What was the attitude of the scientific community when Hitler accessed power, between 1933 and 1939 ? Did the scientists boycotted the meetings (if any ?) in Germany ?

Update: I don't imagine that the whole "scientific community" had one unified reaction. I'm looking for any concrete examples of scientists that declined to attend a meeting in Germany, or on the other side, scientists who have said that boycotting a meeting was worthless.

closed as primarily opinion-based by user69715, Mark C. Wallace, KillingTime, CGCampbell, George A. Solodun Jan 26 '17 at 1:33

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    There is no such thing as the "attitude of scientific community". The attitudes of scientists varied widely. – Alex Jan 25 '17 at 17:59
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    Agreed with @Alex. Voting to close for that reason - unless the wording of the question is improved. – user69715 Jan 25 '17 at 18:58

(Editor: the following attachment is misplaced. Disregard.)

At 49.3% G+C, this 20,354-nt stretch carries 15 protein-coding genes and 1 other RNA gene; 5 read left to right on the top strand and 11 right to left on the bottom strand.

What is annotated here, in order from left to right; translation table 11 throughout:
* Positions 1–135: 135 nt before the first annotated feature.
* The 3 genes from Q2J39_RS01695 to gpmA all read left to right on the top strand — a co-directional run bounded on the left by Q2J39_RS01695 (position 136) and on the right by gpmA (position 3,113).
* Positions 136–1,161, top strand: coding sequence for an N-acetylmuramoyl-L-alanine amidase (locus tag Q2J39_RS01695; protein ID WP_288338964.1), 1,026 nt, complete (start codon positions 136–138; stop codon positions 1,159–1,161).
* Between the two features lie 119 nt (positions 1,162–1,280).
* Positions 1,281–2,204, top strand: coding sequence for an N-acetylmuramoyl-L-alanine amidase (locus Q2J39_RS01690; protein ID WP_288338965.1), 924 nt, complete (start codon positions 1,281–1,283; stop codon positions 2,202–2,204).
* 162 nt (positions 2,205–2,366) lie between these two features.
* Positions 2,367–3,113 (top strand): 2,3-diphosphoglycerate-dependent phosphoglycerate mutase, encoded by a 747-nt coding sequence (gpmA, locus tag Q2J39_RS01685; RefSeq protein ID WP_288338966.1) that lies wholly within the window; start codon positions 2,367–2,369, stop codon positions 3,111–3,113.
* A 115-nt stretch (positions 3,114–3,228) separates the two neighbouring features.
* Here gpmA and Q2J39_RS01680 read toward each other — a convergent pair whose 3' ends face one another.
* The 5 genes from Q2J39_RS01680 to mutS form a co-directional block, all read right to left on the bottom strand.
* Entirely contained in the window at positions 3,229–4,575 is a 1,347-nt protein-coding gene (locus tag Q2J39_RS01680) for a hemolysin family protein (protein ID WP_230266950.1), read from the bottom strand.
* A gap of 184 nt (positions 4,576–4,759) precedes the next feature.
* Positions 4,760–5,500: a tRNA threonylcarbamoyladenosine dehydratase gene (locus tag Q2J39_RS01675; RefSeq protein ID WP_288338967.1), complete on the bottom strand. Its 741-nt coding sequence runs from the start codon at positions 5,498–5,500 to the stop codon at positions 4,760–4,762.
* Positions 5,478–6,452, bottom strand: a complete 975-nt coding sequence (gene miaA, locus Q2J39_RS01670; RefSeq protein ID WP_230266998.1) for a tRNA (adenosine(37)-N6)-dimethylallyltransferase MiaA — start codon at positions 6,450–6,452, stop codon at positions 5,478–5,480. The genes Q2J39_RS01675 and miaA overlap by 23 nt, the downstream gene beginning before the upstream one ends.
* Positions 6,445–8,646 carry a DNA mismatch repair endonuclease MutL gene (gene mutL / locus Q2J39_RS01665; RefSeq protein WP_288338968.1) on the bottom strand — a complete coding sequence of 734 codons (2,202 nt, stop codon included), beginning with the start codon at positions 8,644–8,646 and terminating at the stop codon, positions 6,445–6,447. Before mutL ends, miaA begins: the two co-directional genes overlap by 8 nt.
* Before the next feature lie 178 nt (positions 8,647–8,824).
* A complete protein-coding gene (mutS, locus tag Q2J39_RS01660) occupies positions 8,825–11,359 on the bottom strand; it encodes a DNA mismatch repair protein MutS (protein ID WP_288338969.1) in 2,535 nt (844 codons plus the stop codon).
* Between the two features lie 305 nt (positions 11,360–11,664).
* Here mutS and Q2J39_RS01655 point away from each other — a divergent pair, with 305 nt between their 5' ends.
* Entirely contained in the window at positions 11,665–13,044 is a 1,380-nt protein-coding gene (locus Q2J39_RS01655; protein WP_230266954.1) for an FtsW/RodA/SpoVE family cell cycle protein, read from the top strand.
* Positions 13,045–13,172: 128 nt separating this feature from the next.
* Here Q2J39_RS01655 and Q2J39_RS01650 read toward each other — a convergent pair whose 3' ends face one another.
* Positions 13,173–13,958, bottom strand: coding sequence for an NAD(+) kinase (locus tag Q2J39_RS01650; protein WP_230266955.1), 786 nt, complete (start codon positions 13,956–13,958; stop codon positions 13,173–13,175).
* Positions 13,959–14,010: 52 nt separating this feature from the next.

• @alex I've updated my post. – Pierre Jan 25 '17 at 19:11
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    The Jewish members of the Scientific community obviously had issues... – T.E.D. Jan 25 '17 at 20:22

You should read about the Gleichschaltung, the Nazi attempt to take control of the entire German society. They managed to suppress most visible oppositon, which also applied to the sciences.

Some scientists were or became Nazis, many went along with them, a few emigrated.


I am aware of two Nobelists in physics becoming enthusiastic nazis (Stark and Lenard); perhaps not insignificantly they were from an older generation, pre-relativity. On the other hand Heisenberg's devotion to nazism I think is not clear. There is at least one quote which makes him sound fairly sympathetic to the cause.

In math there were numerous nazis some of whom betrayed Jewish mentors although some tried to help despite being nazis. Hilbert, a man whose position was pretty safe was certainly not a nazi and when asked by a nazi functionary about math in Gottingen, said, there is really no math at all -- this was after many top mathematicians had been forced out.

I would say that other fields were similar with scientists on both sides.

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